Breast checks and mammograms

There are 4 steps to being breast aware:

  1. Become familiar with the normal look and feel of your breasts.
  2. See a doctor if you notice any unusual breast changes.
  3. Have a regular breast examination with a GP at the time of your pap smear
    can be a good time to have your regular check
  4. If you’re aged 50 to 74, have a mammogram every 2 years
    after having your breast examination with a GP.

Finding breast cancer early often means that the breast cancer is small, less likely to have spread to other parts of the body and can be more effectively treated.

What is breast cancer?

Breast cancer occurs when abnormal cells in the breast grow in an uncontrolled way.
Breasts are made up of lobules and ducts surrounded by fatty and connective tissue.
Lobules produce breast milk and ducts carry milk to the nipple.

What are the symptoms of breast cancer?

The symptoms of breast cancer depend on where the tumour is in the breast, the size of the tumour
and how quickly it is growing.

Breast changes that may indicate breast cancer include:

  • a new lump or lumpiness, especially if it’s only in one breast
  • a change in the size or shape of the breast
  • a change to the nipple, such as crusting, ulcer, redness or inversion
  • a nipple discharge that occurs without squeezing
  • a change in the skin of the breast such as redness or dimpling
  • an unusual pain that doesn’t go away.

There are a number of conditions that may cause these symptoms, not just breast cancer.

If any of these symptoms are experienced, it is important that they are discussed with a doctor.

What are the risk factors for breast cancer?

There are different types of risk factors, some of which can be modified and some which cannot.

It should be noted that having one or more risk factors does not mean a person will develop breast cancer.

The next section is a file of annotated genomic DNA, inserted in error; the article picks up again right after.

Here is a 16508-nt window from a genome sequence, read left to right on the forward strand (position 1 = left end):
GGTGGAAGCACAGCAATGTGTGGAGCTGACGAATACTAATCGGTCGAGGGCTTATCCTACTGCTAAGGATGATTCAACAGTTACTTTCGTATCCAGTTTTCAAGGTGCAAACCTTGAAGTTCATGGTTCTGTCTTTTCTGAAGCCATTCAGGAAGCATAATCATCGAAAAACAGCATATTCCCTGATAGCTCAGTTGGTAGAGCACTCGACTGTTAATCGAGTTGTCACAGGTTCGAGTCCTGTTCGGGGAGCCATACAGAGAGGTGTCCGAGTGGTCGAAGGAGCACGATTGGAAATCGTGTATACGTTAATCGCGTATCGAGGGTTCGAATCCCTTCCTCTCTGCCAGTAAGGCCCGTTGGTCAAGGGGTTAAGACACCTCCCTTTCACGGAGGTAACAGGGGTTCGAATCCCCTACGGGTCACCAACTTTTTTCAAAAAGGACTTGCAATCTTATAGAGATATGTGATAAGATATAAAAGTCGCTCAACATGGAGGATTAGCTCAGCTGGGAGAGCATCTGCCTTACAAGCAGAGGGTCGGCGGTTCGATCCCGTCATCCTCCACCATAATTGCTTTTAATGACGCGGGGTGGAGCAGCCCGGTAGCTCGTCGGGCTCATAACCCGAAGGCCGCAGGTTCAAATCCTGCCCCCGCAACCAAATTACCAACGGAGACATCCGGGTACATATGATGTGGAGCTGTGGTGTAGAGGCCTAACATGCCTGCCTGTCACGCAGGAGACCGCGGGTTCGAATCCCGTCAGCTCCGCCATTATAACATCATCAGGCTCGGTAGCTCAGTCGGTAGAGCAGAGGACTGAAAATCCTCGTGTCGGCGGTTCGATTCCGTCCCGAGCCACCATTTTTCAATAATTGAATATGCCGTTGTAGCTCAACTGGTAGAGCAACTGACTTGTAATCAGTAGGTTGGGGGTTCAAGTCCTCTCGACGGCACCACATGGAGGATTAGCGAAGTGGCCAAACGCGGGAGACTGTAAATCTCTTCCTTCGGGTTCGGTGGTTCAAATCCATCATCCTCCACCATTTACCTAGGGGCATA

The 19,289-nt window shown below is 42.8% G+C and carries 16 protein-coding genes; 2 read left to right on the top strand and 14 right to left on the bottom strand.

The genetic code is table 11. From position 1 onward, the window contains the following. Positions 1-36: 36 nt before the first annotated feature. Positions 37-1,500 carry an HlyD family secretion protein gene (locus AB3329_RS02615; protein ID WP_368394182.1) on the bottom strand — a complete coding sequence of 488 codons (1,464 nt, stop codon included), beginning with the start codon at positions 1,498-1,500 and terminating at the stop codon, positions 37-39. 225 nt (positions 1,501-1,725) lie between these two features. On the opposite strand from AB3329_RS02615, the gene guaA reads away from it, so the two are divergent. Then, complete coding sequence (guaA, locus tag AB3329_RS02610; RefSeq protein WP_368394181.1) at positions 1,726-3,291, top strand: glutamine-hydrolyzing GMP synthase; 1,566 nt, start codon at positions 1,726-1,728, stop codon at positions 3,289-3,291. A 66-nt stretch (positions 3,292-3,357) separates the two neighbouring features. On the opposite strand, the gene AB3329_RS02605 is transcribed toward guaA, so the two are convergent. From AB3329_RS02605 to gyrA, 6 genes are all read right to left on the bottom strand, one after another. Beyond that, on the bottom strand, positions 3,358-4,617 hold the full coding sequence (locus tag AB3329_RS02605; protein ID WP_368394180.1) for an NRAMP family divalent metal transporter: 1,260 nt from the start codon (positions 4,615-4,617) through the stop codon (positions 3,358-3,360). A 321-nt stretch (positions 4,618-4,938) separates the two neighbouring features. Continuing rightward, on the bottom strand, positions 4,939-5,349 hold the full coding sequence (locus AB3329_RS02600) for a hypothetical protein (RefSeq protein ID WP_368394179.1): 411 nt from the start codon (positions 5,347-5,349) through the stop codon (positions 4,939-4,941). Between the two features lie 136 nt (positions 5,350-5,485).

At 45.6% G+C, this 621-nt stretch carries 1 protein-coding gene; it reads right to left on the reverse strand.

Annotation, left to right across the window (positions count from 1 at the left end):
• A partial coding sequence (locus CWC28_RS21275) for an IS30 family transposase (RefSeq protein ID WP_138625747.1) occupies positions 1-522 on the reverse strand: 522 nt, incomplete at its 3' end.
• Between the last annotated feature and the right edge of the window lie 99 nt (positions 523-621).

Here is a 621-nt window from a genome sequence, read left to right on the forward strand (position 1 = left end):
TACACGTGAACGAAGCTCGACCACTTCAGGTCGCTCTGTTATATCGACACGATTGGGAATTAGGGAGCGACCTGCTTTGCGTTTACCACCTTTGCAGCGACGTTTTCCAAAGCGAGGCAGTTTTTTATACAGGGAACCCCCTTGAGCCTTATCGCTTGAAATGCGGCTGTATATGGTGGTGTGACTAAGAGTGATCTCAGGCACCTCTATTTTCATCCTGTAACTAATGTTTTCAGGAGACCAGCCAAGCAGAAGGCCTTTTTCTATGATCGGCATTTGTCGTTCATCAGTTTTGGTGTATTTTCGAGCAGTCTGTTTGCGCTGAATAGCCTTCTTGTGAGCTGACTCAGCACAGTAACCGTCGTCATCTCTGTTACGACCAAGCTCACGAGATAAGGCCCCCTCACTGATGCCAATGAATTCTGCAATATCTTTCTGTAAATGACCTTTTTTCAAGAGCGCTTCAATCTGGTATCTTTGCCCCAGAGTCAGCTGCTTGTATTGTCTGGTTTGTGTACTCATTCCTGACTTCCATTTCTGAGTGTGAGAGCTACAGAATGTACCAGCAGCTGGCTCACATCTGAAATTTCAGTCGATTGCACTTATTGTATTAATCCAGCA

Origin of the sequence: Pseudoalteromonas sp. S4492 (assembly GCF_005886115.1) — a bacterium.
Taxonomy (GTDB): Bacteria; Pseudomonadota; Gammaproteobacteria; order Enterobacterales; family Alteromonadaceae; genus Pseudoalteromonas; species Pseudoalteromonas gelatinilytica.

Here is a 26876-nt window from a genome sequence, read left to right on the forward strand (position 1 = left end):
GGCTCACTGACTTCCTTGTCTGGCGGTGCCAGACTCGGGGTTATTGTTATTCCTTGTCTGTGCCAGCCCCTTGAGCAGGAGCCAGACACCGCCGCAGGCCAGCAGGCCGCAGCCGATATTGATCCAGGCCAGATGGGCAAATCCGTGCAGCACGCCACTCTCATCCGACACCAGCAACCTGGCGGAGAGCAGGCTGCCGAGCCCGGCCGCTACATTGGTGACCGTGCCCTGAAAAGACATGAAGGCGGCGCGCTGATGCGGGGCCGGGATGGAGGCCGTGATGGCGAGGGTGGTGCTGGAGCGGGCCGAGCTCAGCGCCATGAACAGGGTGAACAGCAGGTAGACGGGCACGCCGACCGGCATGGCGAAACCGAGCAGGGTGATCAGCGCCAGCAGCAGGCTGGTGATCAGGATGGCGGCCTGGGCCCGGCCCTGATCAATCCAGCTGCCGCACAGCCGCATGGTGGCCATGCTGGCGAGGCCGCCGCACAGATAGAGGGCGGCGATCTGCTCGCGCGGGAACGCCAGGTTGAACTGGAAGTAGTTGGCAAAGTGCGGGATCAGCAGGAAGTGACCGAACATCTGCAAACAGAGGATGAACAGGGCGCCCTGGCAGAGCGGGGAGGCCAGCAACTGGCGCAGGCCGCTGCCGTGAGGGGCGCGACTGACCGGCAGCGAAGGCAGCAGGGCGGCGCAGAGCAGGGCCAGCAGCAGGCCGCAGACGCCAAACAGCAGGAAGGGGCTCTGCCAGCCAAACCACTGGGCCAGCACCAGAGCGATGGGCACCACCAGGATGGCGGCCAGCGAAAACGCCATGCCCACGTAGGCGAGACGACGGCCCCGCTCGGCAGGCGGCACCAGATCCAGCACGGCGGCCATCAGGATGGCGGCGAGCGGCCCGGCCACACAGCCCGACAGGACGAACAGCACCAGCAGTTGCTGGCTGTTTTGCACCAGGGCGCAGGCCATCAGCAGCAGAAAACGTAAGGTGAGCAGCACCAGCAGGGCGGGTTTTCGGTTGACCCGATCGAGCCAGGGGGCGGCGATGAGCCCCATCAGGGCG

Many people have at least one risk factor but will never develop breast cancer, while others with breast cancer may have had no known risk factors.

While the causes of breast cancer are not fully understood, there are a number of factors associated with the risk of developing the disease.

Some of the risk factors for breast cancer include:

  • being a woman (although men can also develop breast cancer)
  • increasing age
  • having a strong family history of breast cancer.
  • having a breast condition such as a personal history of breast cancer, DCIS or LCIS
  • a number of hormonal factors, child-bearing history, personal and lifestyle factors

Diagnosis of breast cancer involves the triple test. This includes:

  • a clinical breast examination
  • imaging tests – which may include a mammogram and/or ultrasound
  • taking a sample of tissue (biopsy) from the breast for examination under a microscope.

http://canceraustralia.gov.au/affected-cancer/cancer-types/breast-cancer

Talk to one of our GPs here at our clinic to have regular checks and a better understanding of breast cancer prevention.

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